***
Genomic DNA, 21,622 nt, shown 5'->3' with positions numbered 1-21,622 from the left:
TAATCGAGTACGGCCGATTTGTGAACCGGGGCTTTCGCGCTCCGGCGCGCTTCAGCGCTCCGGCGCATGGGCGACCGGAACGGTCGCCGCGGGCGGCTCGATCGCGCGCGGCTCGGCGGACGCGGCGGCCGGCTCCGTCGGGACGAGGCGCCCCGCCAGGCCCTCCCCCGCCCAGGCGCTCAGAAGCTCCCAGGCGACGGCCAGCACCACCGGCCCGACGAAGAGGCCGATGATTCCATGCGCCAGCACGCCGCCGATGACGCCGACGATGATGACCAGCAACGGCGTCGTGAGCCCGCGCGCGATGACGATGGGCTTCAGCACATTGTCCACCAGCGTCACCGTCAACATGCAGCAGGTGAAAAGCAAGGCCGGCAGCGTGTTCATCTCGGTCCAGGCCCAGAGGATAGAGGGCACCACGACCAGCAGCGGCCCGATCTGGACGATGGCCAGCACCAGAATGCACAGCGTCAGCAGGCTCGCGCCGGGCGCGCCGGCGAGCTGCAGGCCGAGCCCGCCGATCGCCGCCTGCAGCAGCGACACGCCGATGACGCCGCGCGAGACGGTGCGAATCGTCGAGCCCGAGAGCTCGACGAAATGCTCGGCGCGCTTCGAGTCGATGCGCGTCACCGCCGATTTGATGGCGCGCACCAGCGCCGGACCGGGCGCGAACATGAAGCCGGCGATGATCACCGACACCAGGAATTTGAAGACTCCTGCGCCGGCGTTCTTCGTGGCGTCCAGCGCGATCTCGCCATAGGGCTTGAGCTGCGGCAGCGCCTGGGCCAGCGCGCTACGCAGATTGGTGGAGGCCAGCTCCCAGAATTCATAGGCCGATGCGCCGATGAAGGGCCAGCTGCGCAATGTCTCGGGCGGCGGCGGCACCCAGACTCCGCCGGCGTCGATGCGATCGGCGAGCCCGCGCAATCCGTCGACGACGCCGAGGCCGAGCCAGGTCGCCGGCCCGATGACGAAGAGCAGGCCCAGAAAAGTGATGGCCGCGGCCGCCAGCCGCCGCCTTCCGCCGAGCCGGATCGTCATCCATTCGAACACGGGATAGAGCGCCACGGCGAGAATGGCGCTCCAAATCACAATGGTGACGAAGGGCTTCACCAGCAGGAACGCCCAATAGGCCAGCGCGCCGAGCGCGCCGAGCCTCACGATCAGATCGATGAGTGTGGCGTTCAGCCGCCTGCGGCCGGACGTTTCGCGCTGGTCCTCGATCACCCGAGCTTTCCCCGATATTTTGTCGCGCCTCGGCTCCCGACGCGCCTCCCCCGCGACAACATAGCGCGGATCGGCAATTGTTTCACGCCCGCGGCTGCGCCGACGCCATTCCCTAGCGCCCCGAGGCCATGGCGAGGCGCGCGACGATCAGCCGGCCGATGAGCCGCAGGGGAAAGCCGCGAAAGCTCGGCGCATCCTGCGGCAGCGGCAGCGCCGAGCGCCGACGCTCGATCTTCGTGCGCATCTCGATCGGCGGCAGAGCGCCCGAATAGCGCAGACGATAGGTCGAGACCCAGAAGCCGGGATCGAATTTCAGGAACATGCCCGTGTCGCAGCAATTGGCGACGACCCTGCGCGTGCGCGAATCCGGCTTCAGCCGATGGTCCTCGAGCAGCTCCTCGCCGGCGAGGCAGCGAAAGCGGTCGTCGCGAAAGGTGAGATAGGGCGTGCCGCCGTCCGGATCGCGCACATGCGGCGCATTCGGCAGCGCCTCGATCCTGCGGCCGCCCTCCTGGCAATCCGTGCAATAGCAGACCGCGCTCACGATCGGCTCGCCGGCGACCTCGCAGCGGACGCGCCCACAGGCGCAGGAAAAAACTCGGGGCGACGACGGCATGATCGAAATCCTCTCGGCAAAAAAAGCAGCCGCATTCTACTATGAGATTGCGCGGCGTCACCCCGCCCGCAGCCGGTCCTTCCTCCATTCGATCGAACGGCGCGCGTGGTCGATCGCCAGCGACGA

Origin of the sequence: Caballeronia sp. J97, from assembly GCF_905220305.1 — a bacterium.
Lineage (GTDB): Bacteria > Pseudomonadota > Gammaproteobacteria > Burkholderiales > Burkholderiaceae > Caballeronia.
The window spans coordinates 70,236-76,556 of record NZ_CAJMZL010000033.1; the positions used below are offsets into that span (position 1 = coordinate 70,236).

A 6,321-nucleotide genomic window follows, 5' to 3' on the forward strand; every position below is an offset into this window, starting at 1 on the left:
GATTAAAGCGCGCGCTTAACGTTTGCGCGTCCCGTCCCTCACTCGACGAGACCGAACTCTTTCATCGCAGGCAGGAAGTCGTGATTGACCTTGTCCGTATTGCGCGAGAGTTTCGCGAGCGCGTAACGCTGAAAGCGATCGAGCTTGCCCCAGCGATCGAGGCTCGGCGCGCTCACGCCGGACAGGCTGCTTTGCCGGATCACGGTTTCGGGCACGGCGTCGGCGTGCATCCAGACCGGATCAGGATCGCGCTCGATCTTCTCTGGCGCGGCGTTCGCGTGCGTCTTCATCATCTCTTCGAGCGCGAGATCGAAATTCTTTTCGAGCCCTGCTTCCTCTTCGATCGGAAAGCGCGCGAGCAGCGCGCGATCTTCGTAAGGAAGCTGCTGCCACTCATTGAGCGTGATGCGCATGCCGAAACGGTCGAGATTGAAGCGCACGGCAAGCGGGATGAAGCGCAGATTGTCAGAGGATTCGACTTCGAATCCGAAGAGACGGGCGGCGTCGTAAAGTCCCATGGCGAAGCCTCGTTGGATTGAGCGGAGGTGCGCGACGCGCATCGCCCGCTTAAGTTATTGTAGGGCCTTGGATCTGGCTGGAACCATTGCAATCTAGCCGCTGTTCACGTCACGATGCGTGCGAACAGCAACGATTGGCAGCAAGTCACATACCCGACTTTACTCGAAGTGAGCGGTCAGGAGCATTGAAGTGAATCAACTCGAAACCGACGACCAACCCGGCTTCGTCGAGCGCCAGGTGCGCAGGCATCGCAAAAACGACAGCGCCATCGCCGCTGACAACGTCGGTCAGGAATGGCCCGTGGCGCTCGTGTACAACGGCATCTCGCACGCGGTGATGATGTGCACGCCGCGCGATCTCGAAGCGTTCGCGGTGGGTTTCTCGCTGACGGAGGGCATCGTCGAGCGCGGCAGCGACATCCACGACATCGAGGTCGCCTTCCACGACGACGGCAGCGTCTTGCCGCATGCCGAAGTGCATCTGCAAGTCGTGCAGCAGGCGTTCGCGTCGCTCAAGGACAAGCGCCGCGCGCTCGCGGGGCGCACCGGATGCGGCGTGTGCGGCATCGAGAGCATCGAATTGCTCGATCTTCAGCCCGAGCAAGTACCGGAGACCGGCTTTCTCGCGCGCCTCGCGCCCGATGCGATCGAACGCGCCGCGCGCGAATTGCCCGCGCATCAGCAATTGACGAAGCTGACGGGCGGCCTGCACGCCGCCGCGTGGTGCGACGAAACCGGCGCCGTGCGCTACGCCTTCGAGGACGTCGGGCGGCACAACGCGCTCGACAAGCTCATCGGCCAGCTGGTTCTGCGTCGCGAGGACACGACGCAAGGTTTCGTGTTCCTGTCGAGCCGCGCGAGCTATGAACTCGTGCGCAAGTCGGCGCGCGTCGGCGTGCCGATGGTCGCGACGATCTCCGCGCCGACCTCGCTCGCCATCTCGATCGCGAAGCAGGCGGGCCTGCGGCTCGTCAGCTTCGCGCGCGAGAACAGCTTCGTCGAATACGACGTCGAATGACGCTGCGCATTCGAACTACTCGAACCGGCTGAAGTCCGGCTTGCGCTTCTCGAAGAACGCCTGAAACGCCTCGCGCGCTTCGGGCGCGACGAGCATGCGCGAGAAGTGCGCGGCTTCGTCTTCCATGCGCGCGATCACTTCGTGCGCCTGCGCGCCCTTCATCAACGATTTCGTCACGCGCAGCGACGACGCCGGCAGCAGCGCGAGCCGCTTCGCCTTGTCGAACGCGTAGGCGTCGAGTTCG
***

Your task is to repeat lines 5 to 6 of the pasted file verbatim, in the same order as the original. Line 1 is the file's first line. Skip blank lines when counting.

The window spans coordinates 70,236-76,556 of record NZ_CAJMZL010000033.1; the positions used below are offsets into that span (position 1 = coordinate 70,236).

A 6,321-nucleotide genomic window follows, 5' to 3' on the forward strand; every position below is an offset into this window, starting at 1 on the left: